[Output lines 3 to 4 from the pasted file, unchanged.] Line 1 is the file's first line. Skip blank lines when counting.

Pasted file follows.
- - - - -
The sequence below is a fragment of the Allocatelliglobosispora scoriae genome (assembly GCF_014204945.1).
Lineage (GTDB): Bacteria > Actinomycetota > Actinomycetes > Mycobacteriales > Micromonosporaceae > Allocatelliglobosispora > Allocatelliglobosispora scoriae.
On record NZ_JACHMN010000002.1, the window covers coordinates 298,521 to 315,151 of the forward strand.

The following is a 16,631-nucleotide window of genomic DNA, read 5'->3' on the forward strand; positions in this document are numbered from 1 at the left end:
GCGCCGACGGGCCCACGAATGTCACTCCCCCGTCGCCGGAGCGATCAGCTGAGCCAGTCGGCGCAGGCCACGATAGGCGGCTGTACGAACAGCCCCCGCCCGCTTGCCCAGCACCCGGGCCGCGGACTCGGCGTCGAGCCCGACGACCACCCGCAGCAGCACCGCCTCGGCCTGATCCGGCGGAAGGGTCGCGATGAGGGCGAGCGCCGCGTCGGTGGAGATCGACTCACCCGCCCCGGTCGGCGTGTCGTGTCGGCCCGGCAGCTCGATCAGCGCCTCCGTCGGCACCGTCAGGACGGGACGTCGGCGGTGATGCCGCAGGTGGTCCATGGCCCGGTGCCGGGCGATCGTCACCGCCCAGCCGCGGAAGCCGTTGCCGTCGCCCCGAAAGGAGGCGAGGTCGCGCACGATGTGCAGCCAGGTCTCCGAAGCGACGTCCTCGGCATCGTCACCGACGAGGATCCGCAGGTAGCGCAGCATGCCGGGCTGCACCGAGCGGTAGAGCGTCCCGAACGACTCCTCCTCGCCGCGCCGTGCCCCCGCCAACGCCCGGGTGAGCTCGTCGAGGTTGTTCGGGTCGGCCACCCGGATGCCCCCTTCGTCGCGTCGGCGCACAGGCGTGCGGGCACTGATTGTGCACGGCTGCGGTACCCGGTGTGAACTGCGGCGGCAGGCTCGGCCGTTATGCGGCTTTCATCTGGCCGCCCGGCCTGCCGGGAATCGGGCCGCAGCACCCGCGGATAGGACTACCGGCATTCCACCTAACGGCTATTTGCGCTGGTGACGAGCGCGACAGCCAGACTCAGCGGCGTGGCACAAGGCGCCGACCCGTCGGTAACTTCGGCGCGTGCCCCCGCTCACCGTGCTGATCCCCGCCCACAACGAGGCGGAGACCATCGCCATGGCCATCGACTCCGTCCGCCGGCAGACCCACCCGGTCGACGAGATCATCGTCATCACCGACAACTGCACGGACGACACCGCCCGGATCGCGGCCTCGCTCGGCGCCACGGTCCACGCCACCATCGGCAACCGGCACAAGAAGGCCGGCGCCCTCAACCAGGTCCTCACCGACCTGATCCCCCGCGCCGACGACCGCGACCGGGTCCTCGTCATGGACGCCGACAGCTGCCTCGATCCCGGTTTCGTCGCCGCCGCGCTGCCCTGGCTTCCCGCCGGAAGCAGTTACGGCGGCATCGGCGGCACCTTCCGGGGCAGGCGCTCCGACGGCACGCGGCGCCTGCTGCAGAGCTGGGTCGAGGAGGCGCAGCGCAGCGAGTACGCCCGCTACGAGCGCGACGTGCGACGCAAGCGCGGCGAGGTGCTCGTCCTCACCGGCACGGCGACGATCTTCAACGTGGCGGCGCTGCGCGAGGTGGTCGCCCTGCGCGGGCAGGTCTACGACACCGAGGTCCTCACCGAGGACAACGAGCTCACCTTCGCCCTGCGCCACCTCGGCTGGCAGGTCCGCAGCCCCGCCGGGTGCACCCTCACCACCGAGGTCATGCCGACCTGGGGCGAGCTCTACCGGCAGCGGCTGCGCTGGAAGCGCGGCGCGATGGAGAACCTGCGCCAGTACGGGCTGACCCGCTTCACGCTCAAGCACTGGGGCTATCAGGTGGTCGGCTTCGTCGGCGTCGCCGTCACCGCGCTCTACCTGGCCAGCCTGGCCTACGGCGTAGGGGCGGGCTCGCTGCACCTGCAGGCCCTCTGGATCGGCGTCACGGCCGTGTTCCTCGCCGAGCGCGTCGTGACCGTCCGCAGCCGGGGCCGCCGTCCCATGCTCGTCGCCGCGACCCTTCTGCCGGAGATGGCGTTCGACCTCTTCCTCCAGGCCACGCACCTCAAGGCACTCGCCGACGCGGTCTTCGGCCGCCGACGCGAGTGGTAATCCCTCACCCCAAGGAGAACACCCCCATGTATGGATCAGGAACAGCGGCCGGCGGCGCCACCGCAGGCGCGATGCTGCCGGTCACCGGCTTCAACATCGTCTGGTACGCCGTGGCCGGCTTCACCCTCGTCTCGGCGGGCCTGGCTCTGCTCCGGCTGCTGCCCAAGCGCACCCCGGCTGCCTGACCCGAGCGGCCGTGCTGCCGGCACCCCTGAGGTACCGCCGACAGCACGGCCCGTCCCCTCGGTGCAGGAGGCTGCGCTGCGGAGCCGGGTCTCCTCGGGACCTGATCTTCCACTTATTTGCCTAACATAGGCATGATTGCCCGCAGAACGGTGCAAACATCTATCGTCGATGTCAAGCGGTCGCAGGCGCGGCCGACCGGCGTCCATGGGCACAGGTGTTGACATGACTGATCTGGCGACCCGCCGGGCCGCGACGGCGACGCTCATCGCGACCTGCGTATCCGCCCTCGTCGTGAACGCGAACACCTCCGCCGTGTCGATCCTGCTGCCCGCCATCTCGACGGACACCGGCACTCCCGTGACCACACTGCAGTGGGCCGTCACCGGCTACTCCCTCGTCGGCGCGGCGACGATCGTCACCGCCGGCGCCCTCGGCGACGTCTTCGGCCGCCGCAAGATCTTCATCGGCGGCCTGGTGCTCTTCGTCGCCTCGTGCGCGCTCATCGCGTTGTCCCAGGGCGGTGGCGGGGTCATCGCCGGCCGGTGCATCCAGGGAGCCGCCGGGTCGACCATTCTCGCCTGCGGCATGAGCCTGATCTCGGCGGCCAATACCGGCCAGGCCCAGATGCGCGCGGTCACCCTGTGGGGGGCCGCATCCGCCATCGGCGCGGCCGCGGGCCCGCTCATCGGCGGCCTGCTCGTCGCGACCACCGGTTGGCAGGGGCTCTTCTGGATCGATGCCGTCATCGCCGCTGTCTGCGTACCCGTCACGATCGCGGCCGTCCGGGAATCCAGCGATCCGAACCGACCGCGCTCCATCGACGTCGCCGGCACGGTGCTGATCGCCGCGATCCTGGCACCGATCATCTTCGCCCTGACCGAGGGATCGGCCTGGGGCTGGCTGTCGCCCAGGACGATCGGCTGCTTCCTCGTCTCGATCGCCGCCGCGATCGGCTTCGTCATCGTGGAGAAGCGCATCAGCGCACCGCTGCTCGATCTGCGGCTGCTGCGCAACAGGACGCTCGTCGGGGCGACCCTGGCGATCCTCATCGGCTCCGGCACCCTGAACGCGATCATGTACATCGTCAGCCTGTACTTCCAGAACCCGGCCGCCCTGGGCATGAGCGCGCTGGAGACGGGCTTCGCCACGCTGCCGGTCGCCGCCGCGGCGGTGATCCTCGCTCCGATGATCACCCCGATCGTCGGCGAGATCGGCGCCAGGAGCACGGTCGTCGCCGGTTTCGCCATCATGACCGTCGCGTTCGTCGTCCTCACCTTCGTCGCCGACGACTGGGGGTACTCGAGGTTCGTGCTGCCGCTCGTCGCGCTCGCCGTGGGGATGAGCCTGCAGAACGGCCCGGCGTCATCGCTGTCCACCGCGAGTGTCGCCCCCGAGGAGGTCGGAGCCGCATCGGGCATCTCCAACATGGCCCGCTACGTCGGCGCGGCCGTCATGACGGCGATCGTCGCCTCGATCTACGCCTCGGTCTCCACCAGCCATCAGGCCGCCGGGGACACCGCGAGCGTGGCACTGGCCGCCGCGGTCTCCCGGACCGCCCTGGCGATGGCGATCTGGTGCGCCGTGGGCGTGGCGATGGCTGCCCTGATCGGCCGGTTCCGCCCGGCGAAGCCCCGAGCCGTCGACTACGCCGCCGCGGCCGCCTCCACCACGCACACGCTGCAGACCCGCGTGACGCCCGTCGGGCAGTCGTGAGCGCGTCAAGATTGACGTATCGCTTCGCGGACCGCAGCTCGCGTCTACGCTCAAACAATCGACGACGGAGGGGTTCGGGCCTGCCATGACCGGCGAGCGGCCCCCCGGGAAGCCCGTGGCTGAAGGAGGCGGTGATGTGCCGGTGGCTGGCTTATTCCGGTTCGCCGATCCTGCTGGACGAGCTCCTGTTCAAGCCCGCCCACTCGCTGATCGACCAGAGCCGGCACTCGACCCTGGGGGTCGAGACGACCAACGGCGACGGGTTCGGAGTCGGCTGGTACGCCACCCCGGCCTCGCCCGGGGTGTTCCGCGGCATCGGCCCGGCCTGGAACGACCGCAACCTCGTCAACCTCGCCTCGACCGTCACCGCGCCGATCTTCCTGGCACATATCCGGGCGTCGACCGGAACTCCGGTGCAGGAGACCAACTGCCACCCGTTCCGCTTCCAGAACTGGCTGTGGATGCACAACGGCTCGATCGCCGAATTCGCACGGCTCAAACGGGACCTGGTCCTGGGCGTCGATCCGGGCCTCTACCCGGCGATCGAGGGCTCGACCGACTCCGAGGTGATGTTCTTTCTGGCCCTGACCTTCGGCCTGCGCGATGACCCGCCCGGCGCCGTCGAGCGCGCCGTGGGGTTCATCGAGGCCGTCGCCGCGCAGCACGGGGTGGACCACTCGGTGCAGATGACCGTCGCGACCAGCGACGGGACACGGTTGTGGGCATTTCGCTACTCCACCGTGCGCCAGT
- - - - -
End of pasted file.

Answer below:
On record NZ_JACHMN010000002.1, the window covers coordinates 298,521 to 315,151 of the forward strand.

The following is a 16,631-nucleotide window of genomic DNA, read 5'->3' on the forward strand; positions in this document are numbered from 1 at the left end: